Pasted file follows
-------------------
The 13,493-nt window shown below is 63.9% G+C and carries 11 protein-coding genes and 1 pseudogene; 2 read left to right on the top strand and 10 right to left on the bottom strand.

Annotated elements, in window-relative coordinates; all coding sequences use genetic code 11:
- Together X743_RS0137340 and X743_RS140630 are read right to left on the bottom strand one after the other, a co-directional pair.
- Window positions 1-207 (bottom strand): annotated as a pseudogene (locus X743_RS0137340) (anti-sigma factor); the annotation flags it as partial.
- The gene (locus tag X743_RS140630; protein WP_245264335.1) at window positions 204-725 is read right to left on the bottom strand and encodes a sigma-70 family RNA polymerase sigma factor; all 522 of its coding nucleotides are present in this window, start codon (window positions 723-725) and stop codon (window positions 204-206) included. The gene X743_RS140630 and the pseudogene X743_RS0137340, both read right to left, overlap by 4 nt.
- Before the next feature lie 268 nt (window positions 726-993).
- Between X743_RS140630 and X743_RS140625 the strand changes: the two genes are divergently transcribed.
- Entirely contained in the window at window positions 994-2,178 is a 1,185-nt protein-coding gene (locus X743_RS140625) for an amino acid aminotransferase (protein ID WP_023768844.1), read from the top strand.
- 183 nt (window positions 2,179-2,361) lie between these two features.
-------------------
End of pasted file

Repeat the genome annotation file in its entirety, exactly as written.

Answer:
The 13,493-nt window shown below is 63.9% G+C and carries 11 protein-coding genes and 1 pseudogene; 2 read left to right on the top strand and 10 right to left on the bottom strand.

Annotated elements, in window-relative coordinates; all coding sequences use genetic code 11:
- Together X743_RS0137340 and X743_RS140630 are read right to left on the bottom strand one after the other, a co-directional pair.
- Window positions 1-207 (bottom strand): annotated as a pseudogene (locus X743_RS0137340) (anti-sigma factor); the annotation flags it as partial.
- The gene (locus tag X743_RS140630; protein WP_245264335.1) at window positions 204-725 is read right to left on the bottom strand and encodes a sigma-70 family RNA polymerase sigma factor; all 522 of its coding nucleotides are present in this window, start codon (window positions 723-725) and stop codon (window positions 204-206) included. The gene X743_RS140630 and the pseudogene X743_RS0137340, both read right to left, overlap by 4 nt.
- Before the next feature lie 268 nt (window positions 726-993).
- Between X743_RS140630 and X743_RS140625 the strand changes: the two genes are divergently transcribed.
- Entirely contained in the window at window positions 994-2,178 is a 1,185-nt protein-coding gene (locus X743_RS140625) for an amino acid aminotransferase (protein ID WP_023768844.1), read from the top strand.
- 183 nt (window positions 2,179-2,361) lie between these two features.